Hawaiʻi Ant Lab’s (HAL) field operations crew focuses on surveying ports of entry (airports and seaports), green waste facilities, nurseries, and other high risk areas for invasive ant species, as well as participates in Little Fire Ant (LFA) eradication efforts throughout the State. Preventing the establishment of invasive species and detecting incipient populations before they have an opportunity to spread are the most cost-effective approaches to invasive species management. This is especially so for invasive ant species such as LFA which are difficult to detect in infested cargo and spread rapidly once established.
Our surveillance programs target not only LFA, but also the detection of new invasive ant species that would pose a serious threat to Hawaiʻi if established. Target high risk species not yet present include the Tawny Crazy Ant (Nylanderia fulva), European Fire Ant (Myrmica rubra), and Carpenter Ant (Camponotus spp.). Of all the potential invasive ant species invaders, the red imported fire ant (Solenopsis invicta or RIFA) poses the most
immediate and obvious threat to Hawaiʻi. RIFA are native to South America and so our climate would provide an ideal habitat for this species to thrive. In areas of the Southern USA where RIFA have invaded, it has caused disastrous economic and ecological impacts. RIFA look very similar to a fire ant species already present in Hawaiʻi, the Tropical Fire Ant (Solenopsis geminata), but RIFA are far more aggressive and dangerous. When a nest of RIFA are disturbed, large numbers of ants will swarm to repeatedly bite and sting the intruder, threatening the health of humans and animals. Because RIFA have established in California, RIFA poses an immediate threat of an invasion to Hawaiʻi due to the high volume of trade with California.
Our surveys are important to help with early detection, but we also rely on residents to survey and report suspicious ants in their own backyards. Any ants may be submitted to our office for identification. Read the UH-CTHAR Red Imported Fire Ant Publication for more information.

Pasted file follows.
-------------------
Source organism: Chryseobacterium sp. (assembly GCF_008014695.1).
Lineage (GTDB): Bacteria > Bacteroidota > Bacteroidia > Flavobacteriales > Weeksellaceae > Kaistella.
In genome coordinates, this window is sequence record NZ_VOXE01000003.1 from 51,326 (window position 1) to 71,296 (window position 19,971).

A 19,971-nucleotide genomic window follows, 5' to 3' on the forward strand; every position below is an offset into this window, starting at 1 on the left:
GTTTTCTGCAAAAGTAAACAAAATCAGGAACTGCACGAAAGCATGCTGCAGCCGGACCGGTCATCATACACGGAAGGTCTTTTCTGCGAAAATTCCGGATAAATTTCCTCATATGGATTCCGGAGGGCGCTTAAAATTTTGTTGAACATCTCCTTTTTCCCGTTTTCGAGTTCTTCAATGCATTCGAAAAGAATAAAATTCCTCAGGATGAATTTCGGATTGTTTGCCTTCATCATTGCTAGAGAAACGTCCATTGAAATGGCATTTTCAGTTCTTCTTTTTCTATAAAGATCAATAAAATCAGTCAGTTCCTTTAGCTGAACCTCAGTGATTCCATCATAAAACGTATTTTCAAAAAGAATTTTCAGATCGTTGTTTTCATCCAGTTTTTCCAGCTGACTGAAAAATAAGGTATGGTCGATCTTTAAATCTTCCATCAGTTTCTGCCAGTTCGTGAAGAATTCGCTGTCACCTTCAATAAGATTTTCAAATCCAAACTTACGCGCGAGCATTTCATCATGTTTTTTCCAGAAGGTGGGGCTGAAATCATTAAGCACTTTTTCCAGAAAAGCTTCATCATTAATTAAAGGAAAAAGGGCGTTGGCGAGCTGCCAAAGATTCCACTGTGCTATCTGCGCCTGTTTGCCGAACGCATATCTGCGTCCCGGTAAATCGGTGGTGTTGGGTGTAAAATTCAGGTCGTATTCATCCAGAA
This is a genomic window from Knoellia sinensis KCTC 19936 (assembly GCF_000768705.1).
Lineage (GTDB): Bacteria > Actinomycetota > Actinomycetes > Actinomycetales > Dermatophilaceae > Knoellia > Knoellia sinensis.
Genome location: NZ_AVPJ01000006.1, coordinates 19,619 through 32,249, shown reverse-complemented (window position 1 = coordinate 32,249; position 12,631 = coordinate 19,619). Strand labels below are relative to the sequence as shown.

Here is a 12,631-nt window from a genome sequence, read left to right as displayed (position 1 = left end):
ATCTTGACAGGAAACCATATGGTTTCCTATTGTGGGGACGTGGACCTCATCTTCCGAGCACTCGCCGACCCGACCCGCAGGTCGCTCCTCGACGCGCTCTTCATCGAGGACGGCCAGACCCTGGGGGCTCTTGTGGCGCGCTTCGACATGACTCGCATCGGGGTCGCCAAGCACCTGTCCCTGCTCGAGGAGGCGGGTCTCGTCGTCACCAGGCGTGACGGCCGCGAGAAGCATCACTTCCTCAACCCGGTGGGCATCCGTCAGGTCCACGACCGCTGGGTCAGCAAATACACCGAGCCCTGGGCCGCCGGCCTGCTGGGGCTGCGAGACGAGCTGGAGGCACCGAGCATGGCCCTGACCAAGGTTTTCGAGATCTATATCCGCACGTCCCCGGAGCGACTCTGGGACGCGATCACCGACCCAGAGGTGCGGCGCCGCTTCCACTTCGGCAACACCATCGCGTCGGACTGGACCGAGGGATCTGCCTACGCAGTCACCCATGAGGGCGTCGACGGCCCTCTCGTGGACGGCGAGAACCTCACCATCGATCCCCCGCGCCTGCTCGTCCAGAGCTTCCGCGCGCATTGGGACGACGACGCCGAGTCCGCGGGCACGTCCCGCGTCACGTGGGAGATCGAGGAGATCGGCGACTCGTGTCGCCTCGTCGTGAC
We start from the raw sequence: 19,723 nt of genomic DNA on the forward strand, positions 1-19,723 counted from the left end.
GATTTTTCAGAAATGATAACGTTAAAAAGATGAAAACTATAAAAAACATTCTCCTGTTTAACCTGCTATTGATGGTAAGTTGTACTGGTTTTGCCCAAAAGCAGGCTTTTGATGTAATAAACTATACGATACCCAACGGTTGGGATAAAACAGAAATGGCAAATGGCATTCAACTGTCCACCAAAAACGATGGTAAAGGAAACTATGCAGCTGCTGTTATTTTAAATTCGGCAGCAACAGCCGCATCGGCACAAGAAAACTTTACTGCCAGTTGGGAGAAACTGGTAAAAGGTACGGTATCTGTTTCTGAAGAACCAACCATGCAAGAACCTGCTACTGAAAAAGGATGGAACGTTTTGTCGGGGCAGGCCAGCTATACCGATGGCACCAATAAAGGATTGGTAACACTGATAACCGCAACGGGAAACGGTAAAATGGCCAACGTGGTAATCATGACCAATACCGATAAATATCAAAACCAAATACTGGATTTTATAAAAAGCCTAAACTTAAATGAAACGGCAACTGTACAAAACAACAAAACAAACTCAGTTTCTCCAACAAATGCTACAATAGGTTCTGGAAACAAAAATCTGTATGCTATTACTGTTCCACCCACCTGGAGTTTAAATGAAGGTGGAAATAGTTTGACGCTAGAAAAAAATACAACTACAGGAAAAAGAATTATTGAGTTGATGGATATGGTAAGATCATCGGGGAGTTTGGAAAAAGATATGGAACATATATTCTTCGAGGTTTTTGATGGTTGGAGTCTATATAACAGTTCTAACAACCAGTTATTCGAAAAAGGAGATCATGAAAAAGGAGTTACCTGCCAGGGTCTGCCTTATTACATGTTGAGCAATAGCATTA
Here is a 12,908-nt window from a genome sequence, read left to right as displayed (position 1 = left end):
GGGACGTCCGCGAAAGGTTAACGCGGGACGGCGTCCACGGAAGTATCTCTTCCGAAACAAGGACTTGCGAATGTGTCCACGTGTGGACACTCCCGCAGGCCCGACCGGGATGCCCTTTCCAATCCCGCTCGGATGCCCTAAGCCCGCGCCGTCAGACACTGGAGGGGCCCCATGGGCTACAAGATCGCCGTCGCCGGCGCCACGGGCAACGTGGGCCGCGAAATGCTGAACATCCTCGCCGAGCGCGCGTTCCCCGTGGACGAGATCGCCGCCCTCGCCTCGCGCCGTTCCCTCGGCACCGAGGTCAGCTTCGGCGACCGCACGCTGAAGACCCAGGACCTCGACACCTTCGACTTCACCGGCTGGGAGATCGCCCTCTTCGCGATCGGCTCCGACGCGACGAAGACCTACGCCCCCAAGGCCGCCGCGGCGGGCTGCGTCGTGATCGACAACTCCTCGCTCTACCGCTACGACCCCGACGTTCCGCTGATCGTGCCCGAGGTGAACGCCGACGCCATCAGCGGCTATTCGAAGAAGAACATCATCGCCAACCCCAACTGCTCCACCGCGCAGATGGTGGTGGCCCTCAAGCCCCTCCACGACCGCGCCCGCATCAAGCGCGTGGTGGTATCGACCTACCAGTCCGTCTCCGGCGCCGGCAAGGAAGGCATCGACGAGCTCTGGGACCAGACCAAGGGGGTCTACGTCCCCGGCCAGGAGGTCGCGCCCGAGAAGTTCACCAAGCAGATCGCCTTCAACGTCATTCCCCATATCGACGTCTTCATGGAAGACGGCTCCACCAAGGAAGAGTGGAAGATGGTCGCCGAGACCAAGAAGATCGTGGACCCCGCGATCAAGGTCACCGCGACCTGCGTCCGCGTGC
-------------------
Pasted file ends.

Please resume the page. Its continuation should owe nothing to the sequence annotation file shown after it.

Airport & Seaports
We conduct general surveillance ant surveys at airports and seaports across the State to prevent, detect, and manage the incursion of invasive ants and prevent the spread of LFA to other islands.
Green Waste Facilities
We survey the mulch piles for LFA at the Hilo, Kealakehe, and Puʻuanahulu green waste facilities on Hawaiʻi Island to mitigate the risk of spreading LFA through the movement of mulch.
An infestation in a plant nursery provides the most damaging pathway for the spread of LFA, as every potted plant sold by the vendor becomes a vector for new infestations. Our Oʻahu staff surveys nurseries as part of our ongoing early detection and prevention activities on Oʻahu.
Thanks to the vigilance of residents surveying their homes for LFA, our Oʻ‘ahu HAL staff in collaboration with the Hawaiʻi Department of Agriculture, Oʻahu Invasive Species Committee, Coordinating Group on Alien Pest Species, and other agencies has been quite busy with eradication efforts of neighborhood infestations. Go to http://stoptheant.org/lfa-on-oahu/ for the current status of infestations on Oʻahu.
HAL is currently assisting the Maui Invasive Species Committee with a massive 150 acre infestation eradication in Nahiku, first detected in 2014. Because of the steep terrain and dense vegetation, the site is being treated through the first ever aerial application of HAL Gel Bait. Go to http://stoptheant.org/lfa-on-maui/ for the current status of infestations on Maui.
In 2012, through a multi-agency response with contributions from the Kauaʻi Invasive Species Committee, Hawai’i Department of Agriculture, County of Kauaʻi, Climb Aloha and many others, HAL embarked in its most ambitious eradication effort of a 12 acre LFA infestation in Kalihiwai. To tackle the infestation, the field crew had the difficult task of having to rappel down a vertical 140ft cliff! The site will continue to be monitored on a yearly basis. Go to http://stoptheant.org/lfa-on-Kauai/ for the current status of infestations on Kauaʻi.
Pacific Ant Program
The Pacific Ant Program (PAP) is a project funded by the United States Forest Service (USFS) and was carried out by the Division of Forestry and Wildlife, Hawaiʻi (DOFAW), and the Pacific Cooperative Studies Unit of the University of Hawaiʻi (PCSU). The aim of the program is to provide useful information relating to prevention, surveillance, identification, and management of invasive ants in the Republic of Palau, Federated States of Micronesia, Commonwealth of the Northern Mariana Islands, and Hawaiʻi. Visit our Pacific Ant Program page to access the ant taxonomy and survey manuals developed for the program.